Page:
Yarn

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I've been knitting nice big squares to make a blanket. The yarn I'm using is all different shades of bright green and I wanted to use purple to connect them. I don't want to hide the purple color and thought a blanket stitch would work perfectly. Can I use a blanket stitch to connect pieces? How do you do it? Any help would be great!

No a blanket stitch is for going aroundappliquee or around the edge of the blanket, not for connecting two squares. Check out your library for embroidery and knitting books for examples ofstitchess that would work

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I would like to start doing needlework projects but am not sure where to start.
I am thinking about asking for some for Christmas is why! I used to do a needlepoint but I forget what it was, the fabric was the same colors as the yarn.

Alice and I started out the same, with stamped cross stitch. From there, I learned other embroidery stitches, did crewel as well as thread embroidery, and needlepoint. I can do counted cross stitch, but another that I choose not to do.
My mother latched rugs, that was as close as I cared to get to that. Just was not for me.
I sew, I bead on material, I make jewelry.

I would recommend stamped cross stitch, it is easy to learn, and as you can see, can lead to other kinds of stitching. And it is generally inexpensive to learn and do. I have some pillow cases in the works right now, they and the thread cost me way less than $10, I had the needles and hoops.

Lots of sites online, Michael's and Hobby Lobby both sell it in kits, and some individual pieces like baby bibs. My local quilt shop sells lots of cotton with designs for embroidery stamped on it, some are copies of antique designs.

And from there, you can make quilt blocks and quilts, make gingham aprons with cross stitch designs, learn to embellish clothes and accessories, learn to bead fabric [it is easy].

I have a stitching book, I think it is from Reader's Digest, that my Mom bought me, I have learned several stitches out of it. Visit your local library and book store to see what you might be interested in. And of course, ask for the book for Xmas, too!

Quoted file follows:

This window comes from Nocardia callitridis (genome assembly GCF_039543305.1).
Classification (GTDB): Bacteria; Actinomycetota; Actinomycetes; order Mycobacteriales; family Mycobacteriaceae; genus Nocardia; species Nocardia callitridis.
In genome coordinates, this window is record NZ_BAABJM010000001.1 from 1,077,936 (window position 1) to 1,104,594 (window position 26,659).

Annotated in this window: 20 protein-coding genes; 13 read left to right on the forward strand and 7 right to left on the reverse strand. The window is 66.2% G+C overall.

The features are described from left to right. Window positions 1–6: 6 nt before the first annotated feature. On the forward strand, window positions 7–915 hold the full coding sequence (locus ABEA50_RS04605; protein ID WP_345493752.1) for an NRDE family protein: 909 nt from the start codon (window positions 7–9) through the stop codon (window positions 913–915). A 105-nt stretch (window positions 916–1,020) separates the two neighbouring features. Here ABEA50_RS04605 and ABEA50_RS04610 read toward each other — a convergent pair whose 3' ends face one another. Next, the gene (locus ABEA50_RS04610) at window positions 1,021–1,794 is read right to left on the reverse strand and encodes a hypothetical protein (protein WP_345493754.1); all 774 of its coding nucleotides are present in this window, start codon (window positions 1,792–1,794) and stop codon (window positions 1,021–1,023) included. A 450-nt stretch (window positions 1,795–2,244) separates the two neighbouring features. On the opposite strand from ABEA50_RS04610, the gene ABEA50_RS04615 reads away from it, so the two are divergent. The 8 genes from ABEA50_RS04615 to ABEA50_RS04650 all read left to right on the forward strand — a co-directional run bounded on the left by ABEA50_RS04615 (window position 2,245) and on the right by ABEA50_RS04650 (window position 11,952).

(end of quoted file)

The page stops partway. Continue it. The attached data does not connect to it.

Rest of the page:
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Cut a piece of yarn about a foot long. Hold it at eye level. Shake it. Jiggle it. Swirl it around. Tie a knot near one end. Tie another one near the middle. Tie the two ends together. Swing the loop around your fingers. Hang it from a nail.

Yarn can be as playful as any toy you've ever had. Even more, because it doesn't put any limits on your imagination. And it's cheap. For about two bucks you can get half a pound of a bright, wiry acrylic.

So go ahead–start playing!

*****
If I could give one piece of advice to people beginning to use yarn, this is it: stay away from patterns. The people who write patterns are highly skilled, sophisticated designers, and your early (and middle and late-middle) experiments will look crude and clumsy compared to their work. But–BUT–the experiments will be YOURS, while other people's patterns will not.
It all depends on what you want–if you want to make pretty things that other people admire, then patterns will help you. But those pretty things and that admiration will become addictive, and the longer you use other people's designs, the harder it'll be to create on your own.

If, however, you want to use your yarn like a painter uses paint, you need to develop the courage to be crude and clumsy and to make useless things that you throw away.

Eventually you'll figure out how to make useful things if you want to, because you'll be developing technical skill and design intuition with each experiment that you toss in the trash.

I've taught myself to use yarn the way I use paper. This is the second time I've tried to write this paragraph–the other one has scratches out and squiggles and a big X through it. And I'm going to throw away all the sheets that I'm writing on once I type everything into my computer.

I use my yarn just as lightly–I make something, fool with it a bit, maybe even admire it, and then toss it out. Sometimes my husband photographs some of the pieces for my web page, but I refuse to become attached to them because I'm much more interested in the doing than the done.